More energy tax incentives may be on the way | Norton Rose Fulbright
MORE ENERGY TAX INCENTIVES may be on the way.
The Senate will try to finish work in April on the Bush energy plan. The plan is controversial, but if it makes it through the Senate, it will be with a number of new energy tax incentives that the Senate Finance Committee approved in February.
Five main tax benefits are being watched keenly by the project finance community.
One is a tax credit for 10% of the cost of new cogeneration facilities. To qualify, at least 20% of the useful energy produced at the project would have to be in the form of steam or other thermal output. The project would also have to have an energy conversion ratio of at least 70%, meaning that no more than 30% of the energy content of the fuel can be lost during conversion to electricity. (The required conversion ratio for small projects of 50 megawatts or less in size would be only 60%.)
The Senate bill is also expected to create three new tax credits for using clean coal technologies to generate electricity. One is an investment tax credit for 10% of the cost of new clean coal power plants. Only 4,000 megawatts worth of projects in total would qualify. Taxpayers would have to have their projects certified in advance by the Internal Revenue Service. Certified projects would also receive an additional tax credit tied to the amount of electricity sold each year. The amount would vary between 0.1¢ to 1.4¢ a kilowatt hour, depending on the heat rate and when the project is placed in service. The credit could be claimed on the first 10 years of output from the project. Finally, a credit of 0.34¢ a kilowatt hour could be claimed for 10 years on output from existing power plants that are retrofitted to use clean coal technologies. Companies with retrofit projects would also have to have them certified first by the IRS. The IRS would be authorized to certify only 4,000 megawatts in retrofit projects.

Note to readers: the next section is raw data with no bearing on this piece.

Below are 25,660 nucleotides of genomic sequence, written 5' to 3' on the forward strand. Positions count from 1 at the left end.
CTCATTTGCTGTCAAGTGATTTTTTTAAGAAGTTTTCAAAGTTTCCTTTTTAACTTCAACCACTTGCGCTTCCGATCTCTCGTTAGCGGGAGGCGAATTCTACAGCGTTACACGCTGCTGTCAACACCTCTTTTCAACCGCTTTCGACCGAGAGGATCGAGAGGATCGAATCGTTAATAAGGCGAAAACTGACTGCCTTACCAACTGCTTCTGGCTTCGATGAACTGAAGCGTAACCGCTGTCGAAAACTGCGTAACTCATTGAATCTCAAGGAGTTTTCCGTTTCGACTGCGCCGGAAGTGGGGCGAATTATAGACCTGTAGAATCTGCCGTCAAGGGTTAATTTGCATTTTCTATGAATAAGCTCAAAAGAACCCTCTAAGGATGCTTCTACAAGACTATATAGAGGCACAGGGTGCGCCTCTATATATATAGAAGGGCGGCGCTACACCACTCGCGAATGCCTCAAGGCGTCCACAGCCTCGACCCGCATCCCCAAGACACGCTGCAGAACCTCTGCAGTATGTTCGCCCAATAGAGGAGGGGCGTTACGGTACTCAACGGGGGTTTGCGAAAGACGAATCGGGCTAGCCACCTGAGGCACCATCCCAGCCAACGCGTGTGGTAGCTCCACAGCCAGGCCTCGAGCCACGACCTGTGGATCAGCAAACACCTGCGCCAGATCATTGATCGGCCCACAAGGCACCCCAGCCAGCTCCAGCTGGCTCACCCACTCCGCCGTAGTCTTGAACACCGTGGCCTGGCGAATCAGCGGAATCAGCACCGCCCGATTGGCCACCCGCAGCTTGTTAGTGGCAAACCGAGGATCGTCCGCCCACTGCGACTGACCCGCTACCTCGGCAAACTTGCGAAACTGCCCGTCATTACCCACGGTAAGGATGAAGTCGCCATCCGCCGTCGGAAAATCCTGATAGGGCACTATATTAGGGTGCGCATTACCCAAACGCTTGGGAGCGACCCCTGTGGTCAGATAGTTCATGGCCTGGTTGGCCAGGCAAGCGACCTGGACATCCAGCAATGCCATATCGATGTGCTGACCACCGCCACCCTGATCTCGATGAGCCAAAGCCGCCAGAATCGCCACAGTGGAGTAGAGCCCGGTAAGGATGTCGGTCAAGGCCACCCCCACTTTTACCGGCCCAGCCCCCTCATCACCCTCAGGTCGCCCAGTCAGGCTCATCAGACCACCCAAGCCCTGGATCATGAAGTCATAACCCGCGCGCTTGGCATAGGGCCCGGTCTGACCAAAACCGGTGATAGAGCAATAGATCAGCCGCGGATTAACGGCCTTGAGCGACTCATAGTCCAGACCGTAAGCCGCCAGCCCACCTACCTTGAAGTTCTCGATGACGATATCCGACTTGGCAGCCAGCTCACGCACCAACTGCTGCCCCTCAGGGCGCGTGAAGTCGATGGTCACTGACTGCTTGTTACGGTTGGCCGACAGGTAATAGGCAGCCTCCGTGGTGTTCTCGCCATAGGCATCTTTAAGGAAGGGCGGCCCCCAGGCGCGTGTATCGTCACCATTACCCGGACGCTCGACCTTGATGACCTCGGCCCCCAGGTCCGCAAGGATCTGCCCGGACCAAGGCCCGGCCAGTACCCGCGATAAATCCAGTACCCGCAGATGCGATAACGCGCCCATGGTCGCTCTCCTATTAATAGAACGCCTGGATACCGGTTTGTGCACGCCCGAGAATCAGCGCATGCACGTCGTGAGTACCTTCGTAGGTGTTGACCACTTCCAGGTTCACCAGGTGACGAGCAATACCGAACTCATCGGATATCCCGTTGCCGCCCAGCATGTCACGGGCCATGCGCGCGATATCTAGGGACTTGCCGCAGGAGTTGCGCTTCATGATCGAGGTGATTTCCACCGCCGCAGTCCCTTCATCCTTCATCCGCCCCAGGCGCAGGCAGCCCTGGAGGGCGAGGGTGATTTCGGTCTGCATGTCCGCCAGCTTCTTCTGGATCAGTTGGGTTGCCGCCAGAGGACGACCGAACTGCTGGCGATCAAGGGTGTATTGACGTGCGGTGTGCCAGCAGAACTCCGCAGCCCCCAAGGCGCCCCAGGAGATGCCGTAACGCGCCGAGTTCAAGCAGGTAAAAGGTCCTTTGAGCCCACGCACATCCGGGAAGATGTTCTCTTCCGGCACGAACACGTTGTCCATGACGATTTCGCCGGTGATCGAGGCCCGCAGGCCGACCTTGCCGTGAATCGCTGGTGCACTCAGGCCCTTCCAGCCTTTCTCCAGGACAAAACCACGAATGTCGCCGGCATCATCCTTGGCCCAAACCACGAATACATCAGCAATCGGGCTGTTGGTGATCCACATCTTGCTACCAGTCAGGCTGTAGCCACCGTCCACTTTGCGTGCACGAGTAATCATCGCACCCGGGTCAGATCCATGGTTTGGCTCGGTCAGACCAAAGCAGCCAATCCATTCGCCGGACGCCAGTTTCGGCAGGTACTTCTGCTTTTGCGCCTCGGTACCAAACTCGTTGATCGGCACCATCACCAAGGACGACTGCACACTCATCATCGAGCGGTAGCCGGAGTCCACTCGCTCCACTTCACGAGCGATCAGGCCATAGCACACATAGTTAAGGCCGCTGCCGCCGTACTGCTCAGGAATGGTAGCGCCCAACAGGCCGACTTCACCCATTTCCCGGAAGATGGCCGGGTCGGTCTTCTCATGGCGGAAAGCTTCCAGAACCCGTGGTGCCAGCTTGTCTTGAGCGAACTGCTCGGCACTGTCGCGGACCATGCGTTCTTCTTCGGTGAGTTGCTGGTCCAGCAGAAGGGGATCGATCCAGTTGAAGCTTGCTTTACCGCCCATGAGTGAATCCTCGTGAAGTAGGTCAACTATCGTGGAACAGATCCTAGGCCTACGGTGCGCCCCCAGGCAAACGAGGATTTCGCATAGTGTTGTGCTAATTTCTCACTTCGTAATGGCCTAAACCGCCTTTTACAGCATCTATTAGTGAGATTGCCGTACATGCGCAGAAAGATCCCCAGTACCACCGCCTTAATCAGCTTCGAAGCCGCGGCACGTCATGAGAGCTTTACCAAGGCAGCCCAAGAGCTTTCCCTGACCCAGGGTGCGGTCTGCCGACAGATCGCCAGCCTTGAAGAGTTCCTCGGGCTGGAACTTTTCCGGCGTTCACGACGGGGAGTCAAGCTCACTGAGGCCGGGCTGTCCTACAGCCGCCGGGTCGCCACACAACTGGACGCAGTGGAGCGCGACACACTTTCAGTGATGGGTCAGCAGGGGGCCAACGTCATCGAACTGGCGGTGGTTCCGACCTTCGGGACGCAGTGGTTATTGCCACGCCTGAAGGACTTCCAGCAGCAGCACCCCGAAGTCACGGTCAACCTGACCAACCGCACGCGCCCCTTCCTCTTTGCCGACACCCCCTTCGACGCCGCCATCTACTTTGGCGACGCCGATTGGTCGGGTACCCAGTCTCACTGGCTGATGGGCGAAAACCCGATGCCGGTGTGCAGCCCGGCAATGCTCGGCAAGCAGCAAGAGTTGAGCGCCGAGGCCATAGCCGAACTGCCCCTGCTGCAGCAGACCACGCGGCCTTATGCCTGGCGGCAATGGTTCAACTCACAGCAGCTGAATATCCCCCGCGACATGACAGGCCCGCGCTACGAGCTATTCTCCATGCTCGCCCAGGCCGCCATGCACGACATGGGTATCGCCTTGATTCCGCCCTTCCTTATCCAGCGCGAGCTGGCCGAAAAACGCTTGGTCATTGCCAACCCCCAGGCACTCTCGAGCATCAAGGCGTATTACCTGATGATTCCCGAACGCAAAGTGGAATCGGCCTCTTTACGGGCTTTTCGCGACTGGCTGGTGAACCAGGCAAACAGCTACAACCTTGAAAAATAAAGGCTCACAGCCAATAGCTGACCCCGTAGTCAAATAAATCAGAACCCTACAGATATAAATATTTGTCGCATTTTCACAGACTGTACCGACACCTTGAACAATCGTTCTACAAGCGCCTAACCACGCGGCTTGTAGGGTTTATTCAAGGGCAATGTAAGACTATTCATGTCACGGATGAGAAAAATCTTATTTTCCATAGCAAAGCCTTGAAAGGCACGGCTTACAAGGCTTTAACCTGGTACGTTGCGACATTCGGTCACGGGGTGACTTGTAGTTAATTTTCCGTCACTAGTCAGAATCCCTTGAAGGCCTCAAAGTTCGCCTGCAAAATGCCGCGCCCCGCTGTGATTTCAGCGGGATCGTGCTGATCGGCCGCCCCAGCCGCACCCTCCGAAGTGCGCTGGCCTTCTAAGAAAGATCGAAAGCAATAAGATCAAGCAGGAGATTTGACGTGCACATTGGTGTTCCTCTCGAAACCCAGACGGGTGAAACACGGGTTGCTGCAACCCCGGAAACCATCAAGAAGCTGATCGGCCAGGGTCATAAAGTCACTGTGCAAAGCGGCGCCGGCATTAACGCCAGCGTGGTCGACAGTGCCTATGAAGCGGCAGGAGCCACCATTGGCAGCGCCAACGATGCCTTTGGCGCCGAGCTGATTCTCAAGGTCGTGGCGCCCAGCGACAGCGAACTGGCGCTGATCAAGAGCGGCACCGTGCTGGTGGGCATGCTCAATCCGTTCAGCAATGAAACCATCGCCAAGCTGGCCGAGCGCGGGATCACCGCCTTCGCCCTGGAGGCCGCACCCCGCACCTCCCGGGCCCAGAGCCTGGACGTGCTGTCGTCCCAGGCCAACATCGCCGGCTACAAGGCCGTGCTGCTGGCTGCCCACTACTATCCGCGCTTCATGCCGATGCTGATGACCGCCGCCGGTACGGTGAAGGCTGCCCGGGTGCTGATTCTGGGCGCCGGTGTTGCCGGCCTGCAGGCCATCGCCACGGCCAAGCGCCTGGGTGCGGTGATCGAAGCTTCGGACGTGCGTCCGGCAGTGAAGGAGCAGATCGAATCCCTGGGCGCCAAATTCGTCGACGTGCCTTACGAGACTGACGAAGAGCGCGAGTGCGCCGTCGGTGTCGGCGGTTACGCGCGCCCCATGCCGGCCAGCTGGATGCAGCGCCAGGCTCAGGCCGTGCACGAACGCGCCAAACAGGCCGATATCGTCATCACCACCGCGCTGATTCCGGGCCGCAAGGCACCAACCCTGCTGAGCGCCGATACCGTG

The Senate is expected to expand an existing section 45 tax credit of 1.7¢ a kilowatt hour for generating electricity from certain fuels. The credit is claimed today mainly by owners of windpower projects. Three new fuels would be added to the eligibility list. They are geothermal energy, cow and hog manure, and biomass (but not garbage, landfill gas or recyclable paper).
The Senate would also allow taxpayers more time to place new projects in service to qualify for section 29 tax credits. These are credits for producing gas from coal seams, tight sands, Devonian shale, geopressured brine and biomass or for producing synthetic fuel from coal. Future such projects would qualify for a tax credit of 51.7¢ an mmBtu on output. The bill would tighten the definition of synthetic fuel for future syncoal projects. Output from such projects would qualify for tax credits only if it sells for a price that is at least 50% more than the cost of the raw coal used to produce it and only if sulfur dioxide and nitrogen oxide emissions are reduced by at least 20% compared to such emissions from burning the raw coal.
Finally, the Senate is expected to allow businesses that buy fuel cell power plants a tax credit for 30% of the cost. The credit would be limited to $1,000 for each kilowatt hour of capacity.
The Bush energy plan passed the House last July with many, but not all, of the same tax provisions. If the bill also passes the Senate, then the two houses will have to reconcile differences between the two versions. Most observers expect the process to take until October to play out.